Philip Shelley, a resident of Fort Worth, told CNN that he, his wife Amber and 11-month-old daughter, Ava, were struggling to stay warm and fed. Amber is pregnant and due April 4.
“(Ava) is down to half a can of formula,” Shelley said. “Stores are out if not extremely low on food. Most of our food in the refrigerator is spoiled. Freezer food is close to thawed but we have no way to heat it up.”
Why the electric grid neared collapse
The widespread outages stem from a weather disaster coupled with an unprepared infrastructure.
A winter weather system brought unusually frigid temperatures to much of the central US over the past few days. The deep freeze caused demand for power and heating to skyrocket even as it knocked out Texas’s natural gas, coal, wind and nuclear facilities, which were not ready to function in such cold weather.
The storm has caused serious outages across the country, including in Louisiana, Mississippi and Kentucky. But the outages were most severe in Texas because the state runs on its own electric grid, ERCOT – a way to avoid federal regulation – and cannot easily borrow power from other states.
The lack of winter preparedness has long been an issue for ERCOT’s power system. Ten years ago, a bitter cold snap caused over 3.2 million ERCOT customers to lose power during Super Bowl week. A 350-page federal report on the outages found that the power generators’ winterization procedures were “either inadequate or were not adequately followed.”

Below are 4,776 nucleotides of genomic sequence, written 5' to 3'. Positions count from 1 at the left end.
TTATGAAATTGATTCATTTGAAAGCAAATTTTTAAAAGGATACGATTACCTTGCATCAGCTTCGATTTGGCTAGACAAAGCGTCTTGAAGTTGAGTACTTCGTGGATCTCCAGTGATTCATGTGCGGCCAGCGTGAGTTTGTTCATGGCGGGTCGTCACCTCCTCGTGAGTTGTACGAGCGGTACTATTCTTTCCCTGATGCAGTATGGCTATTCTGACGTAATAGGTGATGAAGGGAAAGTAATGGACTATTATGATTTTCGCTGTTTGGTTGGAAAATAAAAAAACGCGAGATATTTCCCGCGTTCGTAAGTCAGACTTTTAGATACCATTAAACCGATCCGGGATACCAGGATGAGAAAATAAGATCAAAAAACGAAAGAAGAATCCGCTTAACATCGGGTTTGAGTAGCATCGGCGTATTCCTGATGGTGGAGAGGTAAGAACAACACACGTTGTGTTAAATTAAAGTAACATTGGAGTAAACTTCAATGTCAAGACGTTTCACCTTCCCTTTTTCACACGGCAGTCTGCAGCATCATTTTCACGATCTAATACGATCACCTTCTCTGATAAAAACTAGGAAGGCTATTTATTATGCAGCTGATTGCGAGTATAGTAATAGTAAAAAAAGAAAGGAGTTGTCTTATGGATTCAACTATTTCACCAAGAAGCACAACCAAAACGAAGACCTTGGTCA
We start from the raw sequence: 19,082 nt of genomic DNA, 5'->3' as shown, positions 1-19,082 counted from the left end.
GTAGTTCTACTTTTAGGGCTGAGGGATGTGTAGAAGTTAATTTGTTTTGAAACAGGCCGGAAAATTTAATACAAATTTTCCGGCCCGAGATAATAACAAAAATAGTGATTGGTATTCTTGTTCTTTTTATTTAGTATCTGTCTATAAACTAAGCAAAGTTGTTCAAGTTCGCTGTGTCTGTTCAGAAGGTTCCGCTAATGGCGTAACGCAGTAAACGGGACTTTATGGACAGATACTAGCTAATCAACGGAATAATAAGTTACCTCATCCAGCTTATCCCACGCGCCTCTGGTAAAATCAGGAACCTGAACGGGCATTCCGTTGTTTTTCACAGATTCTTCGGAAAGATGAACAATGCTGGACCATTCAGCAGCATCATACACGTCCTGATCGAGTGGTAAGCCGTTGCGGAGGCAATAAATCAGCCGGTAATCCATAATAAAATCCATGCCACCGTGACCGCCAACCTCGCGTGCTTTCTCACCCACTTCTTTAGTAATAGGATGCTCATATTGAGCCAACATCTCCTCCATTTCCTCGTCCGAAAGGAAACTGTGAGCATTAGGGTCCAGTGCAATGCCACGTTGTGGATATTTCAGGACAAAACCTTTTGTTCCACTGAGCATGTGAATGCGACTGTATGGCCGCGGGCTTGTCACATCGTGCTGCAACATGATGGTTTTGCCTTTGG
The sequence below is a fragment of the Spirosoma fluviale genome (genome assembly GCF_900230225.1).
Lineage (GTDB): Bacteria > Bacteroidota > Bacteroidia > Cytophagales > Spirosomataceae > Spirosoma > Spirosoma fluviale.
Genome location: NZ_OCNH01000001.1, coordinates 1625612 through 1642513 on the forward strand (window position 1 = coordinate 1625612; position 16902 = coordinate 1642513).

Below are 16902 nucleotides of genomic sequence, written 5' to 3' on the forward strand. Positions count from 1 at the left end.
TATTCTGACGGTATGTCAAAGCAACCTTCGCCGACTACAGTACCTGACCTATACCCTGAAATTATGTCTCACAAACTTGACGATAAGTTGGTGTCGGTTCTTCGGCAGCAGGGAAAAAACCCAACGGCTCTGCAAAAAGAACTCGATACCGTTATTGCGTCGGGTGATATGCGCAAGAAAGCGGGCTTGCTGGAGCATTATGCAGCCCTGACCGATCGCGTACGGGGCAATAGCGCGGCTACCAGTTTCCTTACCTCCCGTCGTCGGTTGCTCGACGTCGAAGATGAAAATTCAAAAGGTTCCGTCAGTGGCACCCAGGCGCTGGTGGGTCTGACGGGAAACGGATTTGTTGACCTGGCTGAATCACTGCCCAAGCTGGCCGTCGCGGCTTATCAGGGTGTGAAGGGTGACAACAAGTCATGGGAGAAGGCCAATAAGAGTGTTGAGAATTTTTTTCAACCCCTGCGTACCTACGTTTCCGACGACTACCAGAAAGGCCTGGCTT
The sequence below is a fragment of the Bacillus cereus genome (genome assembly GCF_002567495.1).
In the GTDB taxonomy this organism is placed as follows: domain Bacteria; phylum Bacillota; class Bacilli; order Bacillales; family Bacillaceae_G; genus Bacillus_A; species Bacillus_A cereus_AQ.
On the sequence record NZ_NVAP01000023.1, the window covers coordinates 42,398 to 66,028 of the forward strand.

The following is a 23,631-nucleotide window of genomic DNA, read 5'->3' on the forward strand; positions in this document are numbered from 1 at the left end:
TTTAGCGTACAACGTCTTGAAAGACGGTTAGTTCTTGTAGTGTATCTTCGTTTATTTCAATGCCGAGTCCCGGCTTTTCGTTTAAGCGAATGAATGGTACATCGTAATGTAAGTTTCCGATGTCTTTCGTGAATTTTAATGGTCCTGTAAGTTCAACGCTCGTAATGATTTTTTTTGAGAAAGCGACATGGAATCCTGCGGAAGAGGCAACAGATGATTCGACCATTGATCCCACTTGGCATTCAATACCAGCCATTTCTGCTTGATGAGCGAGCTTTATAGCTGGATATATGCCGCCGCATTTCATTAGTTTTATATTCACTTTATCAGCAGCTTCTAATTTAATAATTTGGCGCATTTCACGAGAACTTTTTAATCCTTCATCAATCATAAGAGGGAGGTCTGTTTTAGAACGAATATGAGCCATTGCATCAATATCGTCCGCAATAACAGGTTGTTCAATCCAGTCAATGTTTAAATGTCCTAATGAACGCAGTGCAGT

As with any systemic failure, the blame is spreading far and wide. Members of the Federal Energy Regulatory Commission said they would partner with the North American Electric Reliability Corporation, a nonprofit organization, to investigate the failings.
Abbott said Wednesday afternoon that an investigation of ERCOT is slated to begin next week.
“We have learned really in a tragic way that ERCOT and the state had not prepared to have enough backup power to have resilient power supply to face the historic weather that we all really knew was coming,” Harris County Judge Lina Hidalgo said.
Abbott, former Gov. Rick Perry and the Lone Star State’s Republican leaders are in turn facing heated questions over their misleading claims about renewable energy and why they didn’t act to protect the electric grid given the clear warnings.
US Sen. Ted Cruz, meanwhile, flew with his family from Houston to Cancun, Mexico, on Wednesday. “Look, it was obviously a mistake, and in hindsight I wouldn’t have done it,” Cruz said as he returned home Thursday.
CNN’s Keith Allen, Dave Alsup, Chris Boyette, Alisha Ebrahimji, Carma Hassan, Madeline Holcombe, Amanda Jackson, Ed Lavandera, Gregory Lemos, Brandon Miller, Paul P. Murphy, Andy Rose, Raja Razek, Barbara Starr, Joe Sutton, Suzanne Presto, Hollie Silverman, Greg Wallace and Christina Zdanowicz contributed to this report.